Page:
nutrition ce

Calcium and meal planning: Simple reminders from RDNs to patients

Editor’s note: This post is brought to you by Creamy Bites.

As RDNs, we know that the benefits of calcium are many. This becomes so obvious to us that we sometimes neglect to remind patients that calcium cannot act alone. We teach patients that it is good to eat a variety of calcium-containing foods, from both plant and animal sources, but they must keep in mind that bioavailability differs between the two. Fundamentally, plant foods are rich in nutrients (potassium, magnesium, vitamin C) that aid calcium absorption, but also contain those that actually hinder it, such as oxalates and phytates.1-3 Patients need to understand this paradox, as it means it takes more plant sources than animal sources to net the same amount of calcium absorbed.4

Fortunately, there are simple and easy measures patients can take to increase calcium intake and absorption simultaneously. For instance, eating calcium-rich foods in combination with foods that enhance absorption, such as those high in vitamin D, potassium and protein.1,5

Consider the simple mix-and-match approach in the table to combine high-calcium foods with high-vitamin D foods. This helps patients optimize intake and absorption of both nutrients.6-9
Good Sources of Calcium
(~300 mg)

Milk, 1 cup
Cheese (cheddar, mozzarella), low fat, 1-1⁄2 oz.
Tofu, calcium fortified, 1 cup

(~200 mg)

Canned salmon or sardines (with soft bones), 3 oz.
Cereal, calcium fortified, 1 cup
Kale or collard greens, 1 cup cooked

(~50 mg)

White beans, canned, 1⁄2 cup
Corn tortilla, 1 medium
Broccoli, 1⁄2 cup cooked
Almonds, 2 tablespoons

Good Sources of Vitamin D

Egg yolks
Fatty fish such as salmon, mackerel
Cheese
Fortified milk, orange juice, cereals
Beef liver
Tuna

Simple meal ideas might include:

Breakfast tacos: 1 corn tortilla, 1 egg, 1 1/2 ounces 2% milk cheese, and salsa (380 mg)
Pasta: 1⁄2 cup white beans, 1⁄2 cup cooked kale, 1⁄2 cup pasta and 1⁄2 cup feta […]

Are your patients confused about calcium?

Editor’s note: This post is brought to you by Creamy Bites.

For a long time, we’ve been told that calcium consumption is not only good, but necessary: to build strong bones when we are growing, maintain them as we grow older, and reduce fracture risk. We’ve empowered ourselves by eating well, and counseling others to do the same. We’ve acquired the knowledge we need to keep our bones strong and make sure our children grow up strong. We’ve followed the advice of the U.S. Surgeon General (last updated in 2012) and learned some pretty interesting facts about calcium:

Most people don’t get enough calcium, especially young people between ages 9 and 18, post-menopausal women, and men over 70, according to the National Institutes of Health.
There are a lot of different sources of calcium supplements, and not all of them are the same.
Calcium should be taken with vitamin D, because vitamin D facilitates absorption.
The body can typically only absorb up to 500 mg of calcium at a time, so it’s a good idea to take calcium supplements twice a day.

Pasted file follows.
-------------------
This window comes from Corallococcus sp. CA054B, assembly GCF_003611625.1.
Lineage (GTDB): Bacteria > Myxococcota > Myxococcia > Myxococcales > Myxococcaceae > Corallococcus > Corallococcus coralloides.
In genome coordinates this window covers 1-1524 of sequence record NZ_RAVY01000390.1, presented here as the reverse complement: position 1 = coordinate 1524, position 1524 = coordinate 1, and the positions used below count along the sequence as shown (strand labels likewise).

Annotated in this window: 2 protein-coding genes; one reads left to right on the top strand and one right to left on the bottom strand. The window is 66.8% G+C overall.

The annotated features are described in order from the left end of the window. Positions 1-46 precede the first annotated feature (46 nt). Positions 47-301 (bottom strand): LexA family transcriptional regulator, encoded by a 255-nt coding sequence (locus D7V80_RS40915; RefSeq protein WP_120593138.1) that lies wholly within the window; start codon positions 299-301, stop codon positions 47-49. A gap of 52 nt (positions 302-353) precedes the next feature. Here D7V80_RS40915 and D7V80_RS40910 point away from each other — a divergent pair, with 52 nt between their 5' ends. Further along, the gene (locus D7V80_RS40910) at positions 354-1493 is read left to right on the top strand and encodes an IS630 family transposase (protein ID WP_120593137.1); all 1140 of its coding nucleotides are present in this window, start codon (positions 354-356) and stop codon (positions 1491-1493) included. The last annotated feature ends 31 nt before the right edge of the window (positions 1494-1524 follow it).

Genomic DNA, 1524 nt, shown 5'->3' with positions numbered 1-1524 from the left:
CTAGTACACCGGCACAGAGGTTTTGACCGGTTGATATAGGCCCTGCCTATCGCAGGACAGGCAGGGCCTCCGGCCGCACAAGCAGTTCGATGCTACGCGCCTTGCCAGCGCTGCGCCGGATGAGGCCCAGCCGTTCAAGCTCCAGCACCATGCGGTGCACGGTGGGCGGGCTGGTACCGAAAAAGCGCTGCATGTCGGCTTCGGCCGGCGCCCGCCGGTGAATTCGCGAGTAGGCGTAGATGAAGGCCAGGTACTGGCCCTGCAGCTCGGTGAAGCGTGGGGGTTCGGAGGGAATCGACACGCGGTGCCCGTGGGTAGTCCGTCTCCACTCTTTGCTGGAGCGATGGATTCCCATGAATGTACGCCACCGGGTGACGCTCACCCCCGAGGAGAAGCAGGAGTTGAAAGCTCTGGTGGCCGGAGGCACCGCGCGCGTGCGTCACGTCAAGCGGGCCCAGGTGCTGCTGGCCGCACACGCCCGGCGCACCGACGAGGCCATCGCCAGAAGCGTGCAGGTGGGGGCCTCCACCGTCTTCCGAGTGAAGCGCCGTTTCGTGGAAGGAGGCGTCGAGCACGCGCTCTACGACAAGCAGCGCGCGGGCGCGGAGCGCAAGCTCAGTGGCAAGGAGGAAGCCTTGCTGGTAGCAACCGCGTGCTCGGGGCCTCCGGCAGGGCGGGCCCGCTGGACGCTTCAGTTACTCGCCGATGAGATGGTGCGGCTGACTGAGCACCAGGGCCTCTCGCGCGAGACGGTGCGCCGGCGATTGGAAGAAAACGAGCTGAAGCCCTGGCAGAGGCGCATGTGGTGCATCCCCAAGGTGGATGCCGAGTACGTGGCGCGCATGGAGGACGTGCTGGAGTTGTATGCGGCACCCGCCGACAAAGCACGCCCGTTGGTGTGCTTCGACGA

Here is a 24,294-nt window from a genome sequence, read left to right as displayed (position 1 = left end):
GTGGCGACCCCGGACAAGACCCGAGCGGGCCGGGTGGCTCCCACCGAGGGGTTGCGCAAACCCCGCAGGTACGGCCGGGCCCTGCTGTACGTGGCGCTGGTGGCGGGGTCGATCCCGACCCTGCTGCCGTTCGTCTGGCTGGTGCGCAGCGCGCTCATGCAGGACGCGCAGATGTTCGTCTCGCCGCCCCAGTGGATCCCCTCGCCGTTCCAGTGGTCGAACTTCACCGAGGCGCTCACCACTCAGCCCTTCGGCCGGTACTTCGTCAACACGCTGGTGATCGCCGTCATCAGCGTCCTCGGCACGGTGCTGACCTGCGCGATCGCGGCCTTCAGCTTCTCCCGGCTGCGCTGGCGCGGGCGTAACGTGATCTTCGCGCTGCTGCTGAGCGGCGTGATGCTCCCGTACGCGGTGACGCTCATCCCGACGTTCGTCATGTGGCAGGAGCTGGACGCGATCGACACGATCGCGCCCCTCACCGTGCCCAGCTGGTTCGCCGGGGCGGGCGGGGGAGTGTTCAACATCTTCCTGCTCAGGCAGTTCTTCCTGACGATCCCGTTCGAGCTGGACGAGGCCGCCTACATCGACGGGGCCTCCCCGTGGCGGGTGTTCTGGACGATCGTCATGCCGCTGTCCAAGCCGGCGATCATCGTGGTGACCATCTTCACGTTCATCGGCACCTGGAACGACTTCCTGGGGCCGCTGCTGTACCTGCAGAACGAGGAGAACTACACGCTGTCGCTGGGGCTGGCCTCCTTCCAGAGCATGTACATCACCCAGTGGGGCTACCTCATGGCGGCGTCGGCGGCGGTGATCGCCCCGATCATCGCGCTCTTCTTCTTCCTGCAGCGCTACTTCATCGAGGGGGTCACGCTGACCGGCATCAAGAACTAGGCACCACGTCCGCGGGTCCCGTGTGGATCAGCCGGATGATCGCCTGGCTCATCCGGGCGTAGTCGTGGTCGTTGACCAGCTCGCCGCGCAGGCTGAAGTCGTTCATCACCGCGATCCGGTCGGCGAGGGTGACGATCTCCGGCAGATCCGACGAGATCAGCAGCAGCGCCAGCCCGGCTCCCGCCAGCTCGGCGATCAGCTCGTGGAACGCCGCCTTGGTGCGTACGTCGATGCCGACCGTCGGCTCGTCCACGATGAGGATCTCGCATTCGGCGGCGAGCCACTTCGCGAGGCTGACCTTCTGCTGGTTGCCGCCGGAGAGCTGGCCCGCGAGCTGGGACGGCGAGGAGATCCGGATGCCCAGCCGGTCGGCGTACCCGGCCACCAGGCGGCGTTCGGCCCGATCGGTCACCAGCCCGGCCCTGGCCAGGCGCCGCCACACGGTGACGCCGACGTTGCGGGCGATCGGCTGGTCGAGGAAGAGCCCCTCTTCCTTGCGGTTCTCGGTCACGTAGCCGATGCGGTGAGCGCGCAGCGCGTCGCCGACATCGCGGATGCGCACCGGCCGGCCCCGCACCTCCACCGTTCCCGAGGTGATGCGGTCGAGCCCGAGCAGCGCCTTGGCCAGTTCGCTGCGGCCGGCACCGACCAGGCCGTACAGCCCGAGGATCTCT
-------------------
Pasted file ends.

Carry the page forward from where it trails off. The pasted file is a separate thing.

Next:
NIH Recommendations for Adequate Calcium Intake from All Sources

 
Diet, Supplements, or Both?
Conventional wisdom suggests that consuming foods and beverages high in calcium is the best way to meet the body’s calcium needs. In general, including calcium-rich foods and beverages as part of a healthy, balanced, nutrient-diverse diet is prudent. However, all evidence shows that Americans, on average, do not even meet the lower end of the RDA requirement. In fact, the average woman over the age of 40 has a calcium intake of less than 50% of the RDA (Blank). Equally alarming, 60% of 6-to-11-year-olds and 70% of 12-to-19-year-olds don’t get enough calcium (Greer).

Besides the fact that people […]

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Guide to continuing education primer series

Dietitian CE Made Easy
A Complete Guide to Continuing Education for Dietitians and Nutritionists

As a Registered Dietitian (RD), or soon to be, you play a vital role in the healthcare community by providing expert advice on proper food and nutrition, counseling clients with unique dietary restrictions, calculating patients’ nutritional requirements, analyzing the nutritional content of food and helping patients in all walks of life to improve their health by adopting healthier eating habits. However, just as important as meeting the initial academic and professional requirements it takes to become a registered dietitian, it is equally imperative to complete your continuing education (CE) requirements for each recertification period. After all, your job depends on it! But first, how well do you know your profession? Here are some interesting stats about Registered Dietitians.

 

 
8 Easy Steps to Completing Your Dietitian CE Requirements
When it’s time to fulfill your CE requirements, refer to this handy step-by-step guide. Anyone can start learning today by signing up for a free account at NutritionDimension.com (the site is part of the ContinuingEducation.com network – the largest and most respected healthcare CE library on the web). However, because we know how confusing the CE process can be for new dietitians and even veteran RDs, we’ve sifted through the information for you and compiled everything you need to know into this comprehensive, yet digestible, guide that makes CE easy! Again, we hope you refer to this guide often and share it with your friends (Facebook and Twitter links are at the bottom of this post).

1. Complete Your National CDR Requirements
First and foremost, you need to understand the profession’s national requirements. The Commission of Dietetic Registration (CDR) has outlined the requirements for recertification in their Professional Development […]